In addition to this, the uproar about the “sex minigame” is completely overblown.  Somehow reporters and congressmen fail to realize that for a mere $10-15 a month, a child can see infinitely more graphic sex scenes on their televisions in their home on channels such as Cinemax (a channel which has come to have the more affectionate name of “Skinemax,” as it routinely broadcasts explicit sexual shows and movies).  Why is everyone so concerned about a mod (It’s not as easy as a “cheat,” something Miss Bowers is misinformed about on her Report’s Postscript) that shows two characters performing simplistic sex acts when a few clicks of the remote can give children access to the real thing?  And their parents are most likely paying for that too.  Also, if a child (in the 7-14 age range as talked about in the report) has enough skill to actually access this minigame (as it requires more than just a simple series of key presses or button pushes), then they need to find a job in game design and/or modification.  Back on the topic of sex: are we to assume that modifying a video game, a process that can range from complex to extremely complex, is somehow easier to do for a child than to type “porn” as a search query in Google?
Further into the Report’s Postscript by Miss Bowers, she states that (in a comment that I find most disturbing coming from parents) “…since I can’t play the game myself, I have no way of knowing.”  Why is that?  Why can parents not play these games?  In most cases, the parents are the ones who are buying these games, what is stopping them from sitting down with it and seeing what the game is all about?  If the parent is worried about the game, they should spend some time with it before handing it over.  Most parents will say that games are far too complex for them to understand and play.  Something tells me that these parents, who have found the time to become doctors, lawyers, CPAs, news reporters, and all manner of intelligent individuals, can find a little time to sit down and at least try to understand the games.  This situation is reminiscent of the popularity of Harry Potter novels.  When the books first came out and children across America became infatuated with the stories, parents became scared that they were influencing their children in things such as witch-craft.  In the case of Harry Potter, parents took initiative and read the books, ultimately calming down much of the animosity towards them.  Unfortunately, this is not the case with the video game industry.  A parent will not take the time, citing reasons that they “cannot do it,” to learn simple controls for a game.  If a parent is so adamant to find fault in a game, it would seem the parent would base their information on personal experience rather than what they hear on the news.  And this brings us back to the segment.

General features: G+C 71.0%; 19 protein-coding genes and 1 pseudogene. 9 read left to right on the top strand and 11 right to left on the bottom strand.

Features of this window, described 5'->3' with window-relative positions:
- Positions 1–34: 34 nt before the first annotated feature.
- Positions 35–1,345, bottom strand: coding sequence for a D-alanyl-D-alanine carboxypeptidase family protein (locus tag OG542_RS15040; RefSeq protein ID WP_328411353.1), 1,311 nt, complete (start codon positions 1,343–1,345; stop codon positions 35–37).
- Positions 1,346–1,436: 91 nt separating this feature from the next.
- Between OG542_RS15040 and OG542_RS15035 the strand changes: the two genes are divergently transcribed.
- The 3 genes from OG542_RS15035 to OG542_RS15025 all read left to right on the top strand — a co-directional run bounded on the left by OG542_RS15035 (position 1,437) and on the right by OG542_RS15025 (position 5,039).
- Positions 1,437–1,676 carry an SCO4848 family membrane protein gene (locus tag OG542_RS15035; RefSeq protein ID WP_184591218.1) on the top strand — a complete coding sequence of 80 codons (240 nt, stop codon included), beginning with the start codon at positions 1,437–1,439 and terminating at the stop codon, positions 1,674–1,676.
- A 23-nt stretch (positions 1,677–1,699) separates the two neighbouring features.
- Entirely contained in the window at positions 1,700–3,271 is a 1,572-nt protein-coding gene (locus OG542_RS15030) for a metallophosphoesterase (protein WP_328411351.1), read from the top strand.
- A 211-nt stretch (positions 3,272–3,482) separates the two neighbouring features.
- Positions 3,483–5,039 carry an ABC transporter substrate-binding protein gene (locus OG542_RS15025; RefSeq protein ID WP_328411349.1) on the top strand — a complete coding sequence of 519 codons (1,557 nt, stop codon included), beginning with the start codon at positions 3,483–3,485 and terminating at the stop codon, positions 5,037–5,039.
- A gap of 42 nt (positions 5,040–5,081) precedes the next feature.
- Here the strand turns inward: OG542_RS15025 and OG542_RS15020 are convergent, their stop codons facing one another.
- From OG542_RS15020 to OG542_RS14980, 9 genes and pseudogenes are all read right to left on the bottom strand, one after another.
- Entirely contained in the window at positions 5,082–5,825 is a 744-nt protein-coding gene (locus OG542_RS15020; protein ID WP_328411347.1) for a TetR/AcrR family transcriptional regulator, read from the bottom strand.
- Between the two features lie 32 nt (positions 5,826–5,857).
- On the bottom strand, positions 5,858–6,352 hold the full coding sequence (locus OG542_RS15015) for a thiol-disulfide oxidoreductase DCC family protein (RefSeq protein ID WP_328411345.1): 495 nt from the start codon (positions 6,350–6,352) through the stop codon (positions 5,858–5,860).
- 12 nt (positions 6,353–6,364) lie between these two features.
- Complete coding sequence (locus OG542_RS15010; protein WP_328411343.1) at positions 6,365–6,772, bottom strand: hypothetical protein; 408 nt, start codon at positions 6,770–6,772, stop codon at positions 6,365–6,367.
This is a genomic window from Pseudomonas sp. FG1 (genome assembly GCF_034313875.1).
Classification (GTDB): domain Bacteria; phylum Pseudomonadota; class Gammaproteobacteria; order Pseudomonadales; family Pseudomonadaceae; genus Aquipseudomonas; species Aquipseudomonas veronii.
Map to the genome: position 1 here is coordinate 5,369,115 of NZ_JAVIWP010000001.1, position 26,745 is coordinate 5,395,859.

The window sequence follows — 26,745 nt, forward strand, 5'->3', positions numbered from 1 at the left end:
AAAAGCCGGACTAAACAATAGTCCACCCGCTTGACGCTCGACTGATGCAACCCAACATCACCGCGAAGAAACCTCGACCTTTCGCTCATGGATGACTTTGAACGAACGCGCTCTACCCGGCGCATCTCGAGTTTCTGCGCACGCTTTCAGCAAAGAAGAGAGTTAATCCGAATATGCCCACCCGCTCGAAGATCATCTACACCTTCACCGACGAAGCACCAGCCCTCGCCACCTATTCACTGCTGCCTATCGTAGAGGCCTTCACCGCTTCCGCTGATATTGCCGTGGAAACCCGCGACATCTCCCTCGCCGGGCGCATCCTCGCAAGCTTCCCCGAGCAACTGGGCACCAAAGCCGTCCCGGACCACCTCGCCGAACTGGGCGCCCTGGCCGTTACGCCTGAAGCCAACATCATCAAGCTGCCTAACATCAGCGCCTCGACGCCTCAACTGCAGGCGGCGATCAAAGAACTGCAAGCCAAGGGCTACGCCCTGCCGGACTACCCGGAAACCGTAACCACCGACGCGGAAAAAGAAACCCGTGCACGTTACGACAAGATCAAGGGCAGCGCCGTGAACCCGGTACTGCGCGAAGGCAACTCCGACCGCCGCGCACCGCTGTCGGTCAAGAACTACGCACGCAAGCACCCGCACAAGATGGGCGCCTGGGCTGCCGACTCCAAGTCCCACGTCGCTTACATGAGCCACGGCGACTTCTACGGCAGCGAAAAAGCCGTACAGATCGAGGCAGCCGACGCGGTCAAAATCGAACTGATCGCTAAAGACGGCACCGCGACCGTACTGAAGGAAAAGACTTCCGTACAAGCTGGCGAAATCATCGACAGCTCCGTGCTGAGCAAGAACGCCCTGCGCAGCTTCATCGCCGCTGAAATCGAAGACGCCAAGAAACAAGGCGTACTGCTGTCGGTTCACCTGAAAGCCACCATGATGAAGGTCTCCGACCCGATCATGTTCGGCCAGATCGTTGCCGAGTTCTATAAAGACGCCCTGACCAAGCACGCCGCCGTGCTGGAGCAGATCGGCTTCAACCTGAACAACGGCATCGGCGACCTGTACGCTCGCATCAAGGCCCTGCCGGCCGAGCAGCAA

As television viewers of a nationally broadcast and respected news station such as CBS, we should be treated with unbiased and truthful reports.  Unfortunately, CBS and Cynthia Bowers missed the mark with this story, giving us an almost completely one-sided look at the situation.  It seems ironic that the most truthful statement in the piece comes from 15 year old Travis Perryman: “[Shooting people in the head in a video game] does not equate reality in any way.”  This is something that many parents and congressman just cannot seem to understand.
I hope that soon we will see a segment that looks at both sides of this issue instead of using scare tactics to frighten unknowing parents across America.  In a situation such as this, the uninformed need the most truth.

Garret E.